Have you found yourself telling your kids or students “Life’s not fair?” Boy do we all know that’s true! But did you ever realize that God’s not fair?
He’s not. And that’s a very good thing.
We all struggle with this concept of fairness – both in our own lives and in the lives of our students and children. But I don’t think many of us have taken much time to get to the depths of what God has to say about fairness. I know I sure didn’t until a devotion got me thinking.
Is God really not fair? Let’s take a look:
- God is not a respecter of persons. Before we look at how God is not fair, we need to clear one thing up. Throughout Scripture we are told that God does not respect persons. Race, background, wealth, and social status mean absolutely nothing to God (Acts 10:34, Col. 3:25). He will save all who call upon Him and judge all who deny Him. When we stand before God, it will not matter if we were famous, wealthy, or powerful on earth. God does not care about those things. We are all of equal value in His sight.
But just because God values us the same doesn’t mean He always treat us us the same.
- God does not punish us as we deserve. The second we are tempted to wish that God were more fair, we must remember that if He truly was fair, we would all be in hell right now. That’s fair. That’s what we deserve. But while God is just, He is also incredibly merciful and gracious. He does not give us what we deserve but instead extends us mercy over and over again. When we fail in our Christian walk, He does not rain down judgment on us but lovingly corrects and forgives. (This is sure something to keep in mind when we are correcting our students and children – but we’ll talk more about that next week.)
- God gives us more blessings that we deserve. We are incredibly blessed, and we do not deserve His blessings. As we already discussed, we deserve judgment and condemnation. We don’t deserve anything good. But God gives us His blessings anyhow. While it’s easy to focus on all the things that are wrong in our lives, when we stop to think about God’s goodness we realize how truly blessed we are.
So far so good. We’re all glad that God is not fair, that His mercies are everlasting and that His blessings are overflowing. But here’s the issue we struggle with:
God does not pour out His blessings equally. And when we see someone else get a blessing that we don’t, we don’t always like it.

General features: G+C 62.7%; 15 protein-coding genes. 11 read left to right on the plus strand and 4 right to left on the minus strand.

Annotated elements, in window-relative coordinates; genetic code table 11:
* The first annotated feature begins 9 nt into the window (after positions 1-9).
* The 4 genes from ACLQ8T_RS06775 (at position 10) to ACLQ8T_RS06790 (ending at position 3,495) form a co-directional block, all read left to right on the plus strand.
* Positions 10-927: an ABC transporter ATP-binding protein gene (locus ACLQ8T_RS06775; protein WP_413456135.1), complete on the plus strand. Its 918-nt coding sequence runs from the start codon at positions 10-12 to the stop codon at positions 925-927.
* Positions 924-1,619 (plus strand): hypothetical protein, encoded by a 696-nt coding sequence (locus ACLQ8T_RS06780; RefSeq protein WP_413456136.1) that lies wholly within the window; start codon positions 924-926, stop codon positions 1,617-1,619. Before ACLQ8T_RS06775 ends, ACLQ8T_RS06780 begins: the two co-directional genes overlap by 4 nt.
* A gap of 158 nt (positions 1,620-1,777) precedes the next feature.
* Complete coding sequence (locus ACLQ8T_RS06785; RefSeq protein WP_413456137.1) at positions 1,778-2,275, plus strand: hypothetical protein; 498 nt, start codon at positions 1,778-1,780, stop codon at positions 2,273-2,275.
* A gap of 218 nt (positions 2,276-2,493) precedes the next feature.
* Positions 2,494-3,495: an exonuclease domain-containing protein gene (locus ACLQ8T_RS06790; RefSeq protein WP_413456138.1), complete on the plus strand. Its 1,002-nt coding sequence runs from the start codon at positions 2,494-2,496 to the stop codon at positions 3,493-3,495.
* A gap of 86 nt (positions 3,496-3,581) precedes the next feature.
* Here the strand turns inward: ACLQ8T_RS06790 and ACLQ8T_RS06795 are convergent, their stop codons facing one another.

In Matthew 20, Jesus tells the parable of the workers. A landowner went out in the morning to hire laborers and agreed to pay them a day’s wages. He went out again at noon and around 3:00 to get more workers and told them he would give them a fair wage. He did this again around 5:00. When it came time to pay them, the workers who had been hired at 5:00 and only worked one hour received a full day’s wages. Well the workers who had been there all day started to get excited, thinking they were going to receive extra money. But instead each worker received a day’s wages. When the men who had worked all day got upset, the landowner said that he had done them no wrong. He had given them what they were promised, and it was his business if he gave the other workers more than they had earned.
If you’re like me, your natural response is to not like this one bit. It’s not fair. It’s not right. It’s frustrating.
But we’re missing the point.
If the workers had worked all day, received their wage, and not known he paid the others the same, would they have been happy? Yes. They would’ve been content with the blessing of a day’s work and a day’s pay. The problem is that they found out someone else received a bigger blessing than them.
Wait a second. Let’s let that sink in.
When we get upset that someone else got something we didn’t, what we’re really saying is “I wish God hadn’t blessed them.”
We may be saying “I wish I had that, too,” but normally it’s not the fact that we don’t have it that set us off. It’s the fact that someone else does. Someone else got the promotion, bought a new car, or is going to Hawaii. Someone else is prettier, more popular, or more athletic. Someone else just got engaged. Someone else has kids who are perfect angels. Someone else…
And we’re still missing the point.
The point is that God does not treat us all the same. He works in each of our lives to make us more like Him, and He knows each of us better than we even know ourselves. He knows what we need, and it might be different than what someone else needs. He doesn’t use a “one size fits all” approach but instead molds each of us with personalized care for His glory and for our good.
He gives each of us incredible blessings, and they are all different. We may not have the same blessings as someone else, but we have blessings that others do not have. It only takes five minutes of watching the news to realize how good we have it.
Would we really begrudge someone else a blessing just because we didn’t get it too?
No, we should be incredibly thankful that God is not fair. Because if He were, we would have to return all the blessings He’s given us.
When we stop and really think about it, it becomes so clear. That’s why thinking Biblically is so important. When our attitude starts to go awry, we need to reorient ourselves with His truth.
And it’s not just enough to grasp these truths for ourselves. We need to do better than telling the next generation that “life’s not fair.” We need to teach them God’s truths. We need to teach them to rejoice in the blessings of others and to be thankful for God’s blessings.
Wondering what this means for your classroom or home? We examine the application in this post: If God’s Not Fair, Should We Be?
Have you found yourself frustrated when someone else got something you felt you deserved? How did you respond? What do you tell your kids or your students when life doesn’t seem fair? Share your thoughts by leaving a comment.